Jason Stephens R - Gulf Coast Yankees
Tyler Clippard R - Gulf Coast Yankees


1. Scott Proctor- Had an impressive minor league career in the Dodger organization and didn't miss a beat after he was acquired by the Yankees. He possesses a 100 mile per hour fastball and has tremendous strikeout potential as he proved in his 2003 stats. In his time with Columbus in 2003, Proctor posted a 1.42 and struck out an incredible 26 batters in only 19 IP (just with Yankees). Has electric stuff and could be a very good big league reliever in the near future.

2. Sam Marsonek- Marsonek took over the full time closers job in Columbus last year and did an adequate job by racking up a total of 18 saves and posting a 4.84 ERA. He struggled at some points with control and consistency but certainly has a lot of potential.

3. David Shepard- It may be getting a little late for David Shepard, considering the fact that is already 30 years old and 2003 was his first good season in the Yankee organization. However, don't give up on him quite yet, he could still be an effective reliever in the majors if he continues to pitch well in the minors.

4. Adam Roller- The 25 year old righty has collected 47 minor league saves in his 7 seasons in the minor leagues. In his best season in 2001, he compiled 23 saves while posting a 1.20 ERA. He may be sleeper in the organization and could be a guy to watch in the very near future.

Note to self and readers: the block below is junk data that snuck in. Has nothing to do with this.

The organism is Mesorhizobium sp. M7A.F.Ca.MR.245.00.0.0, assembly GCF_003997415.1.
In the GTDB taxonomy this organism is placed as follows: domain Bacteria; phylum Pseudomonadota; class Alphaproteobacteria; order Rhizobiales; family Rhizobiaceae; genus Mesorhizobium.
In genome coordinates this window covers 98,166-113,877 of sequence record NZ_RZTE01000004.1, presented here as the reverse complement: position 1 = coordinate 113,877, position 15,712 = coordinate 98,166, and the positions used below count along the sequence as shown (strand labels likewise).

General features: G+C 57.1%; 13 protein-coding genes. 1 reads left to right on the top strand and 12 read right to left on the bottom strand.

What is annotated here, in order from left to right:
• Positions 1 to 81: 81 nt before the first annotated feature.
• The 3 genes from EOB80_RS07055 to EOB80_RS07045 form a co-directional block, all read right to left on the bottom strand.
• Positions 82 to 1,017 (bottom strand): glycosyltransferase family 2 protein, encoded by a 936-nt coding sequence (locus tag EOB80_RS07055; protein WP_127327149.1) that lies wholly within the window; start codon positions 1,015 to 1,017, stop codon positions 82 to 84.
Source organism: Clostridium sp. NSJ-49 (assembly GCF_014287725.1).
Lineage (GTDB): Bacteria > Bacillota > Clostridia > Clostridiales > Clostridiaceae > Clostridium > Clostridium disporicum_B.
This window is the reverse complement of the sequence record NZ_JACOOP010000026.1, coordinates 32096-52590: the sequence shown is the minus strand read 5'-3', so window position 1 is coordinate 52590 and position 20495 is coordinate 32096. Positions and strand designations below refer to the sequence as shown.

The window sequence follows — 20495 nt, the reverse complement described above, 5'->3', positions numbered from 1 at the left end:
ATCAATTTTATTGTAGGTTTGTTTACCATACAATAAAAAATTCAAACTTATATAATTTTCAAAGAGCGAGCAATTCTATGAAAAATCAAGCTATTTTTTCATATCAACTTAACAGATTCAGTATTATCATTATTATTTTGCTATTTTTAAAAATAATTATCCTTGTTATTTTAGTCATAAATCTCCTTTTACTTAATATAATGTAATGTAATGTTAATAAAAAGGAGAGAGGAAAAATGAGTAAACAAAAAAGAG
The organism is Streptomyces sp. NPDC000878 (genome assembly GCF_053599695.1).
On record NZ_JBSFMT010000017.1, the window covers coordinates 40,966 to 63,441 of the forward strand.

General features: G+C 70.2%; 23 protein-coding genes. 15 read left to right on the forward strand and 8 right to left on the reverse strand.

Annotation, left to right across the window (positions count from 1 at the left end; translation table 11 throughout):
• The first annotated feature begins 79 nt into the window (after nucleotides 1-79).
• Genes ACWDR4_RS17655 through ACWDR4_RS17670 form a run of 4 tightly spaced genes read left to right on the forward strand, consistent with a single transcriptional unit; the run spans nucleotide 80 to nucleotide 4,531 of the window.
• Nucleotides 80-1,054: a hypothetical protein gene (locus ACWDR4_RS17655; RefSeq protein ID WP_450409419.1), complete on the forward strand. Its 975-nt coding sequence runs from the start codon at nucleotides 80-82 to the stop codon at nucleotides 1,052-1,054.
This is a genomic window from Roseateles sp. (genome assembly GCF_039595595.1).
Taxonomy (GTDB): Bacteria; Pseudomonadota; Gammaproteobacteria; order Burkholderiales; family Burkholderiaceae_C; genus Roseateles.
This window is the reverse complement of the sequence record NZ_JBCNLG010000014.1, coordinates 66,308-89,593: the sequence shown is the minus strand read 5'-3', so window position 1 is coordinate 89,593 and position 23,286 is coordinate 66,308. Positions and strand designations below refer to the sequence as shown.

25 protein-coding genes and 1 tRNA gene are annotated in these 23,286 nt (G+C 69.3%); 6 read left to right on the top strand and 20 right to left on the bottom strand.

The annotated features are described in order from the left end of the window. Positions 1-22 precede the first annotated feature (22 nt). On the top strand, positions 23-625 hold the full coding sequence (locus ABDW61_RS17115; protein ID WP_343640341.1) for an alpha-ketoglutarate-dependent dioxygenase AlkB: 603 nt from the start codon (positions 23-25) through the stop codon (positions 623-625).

5. Rik Currier- Since his college years, the Yankee organization has more or less converted him to a full time reliever. He has a deep repertoire for a reliever which also adds to his effectiveness. In college he was #2 in the USC rotation to star Cubs pitcher Mark Prior and at the time scouts considered that his skills were comparable to Prior's. Their paths ended up being very different but there is no doubt that Currier certainly has all the potential in the world.

6. Charlie Isaacson- Has shown himself to be a very solid and consistent relief pitcher at a every level that he has pitched on, which includes pitching in Battle Creek, Tampa, and Trenton all in the same season. He may have a very nice future ahead of him as a major league pitcher if all continues as it has been in his career.

7. Francisco Villegas- he is a very good strikeout pitcher that has pitched as a setup man throughout his minor league career. Despite this, scouts believe that he could also make a very solid closer with the excellent fastball that he has.

8. Matt Brumit- Brumit has become the full time closer at every level he has played at in the organization and has done a fantastic job at it. In his 2 seasons in the organization he has compiled an outstanding total of 46 saves.

9. Jason Stephens- Had a rough go of it in his first year n the organization, posting a 4.55 ERA and going 0-2. On the other hand, he is still thought of as one of the top relief pitching prospects in the organization.

10. Tyler Clippard- Was the Yankees 9th round pick in the 2003 Draft. He had a very solid season in the Gulf Coast, compiling an impressive 2.89 ERA with an outstanding 56 strikeouts in only 43.2 IP while only walking 5. Clippard thrived as a relief pitcher and impressed many, but despite his endless potential he still needs a lot of work before he is a major league ready.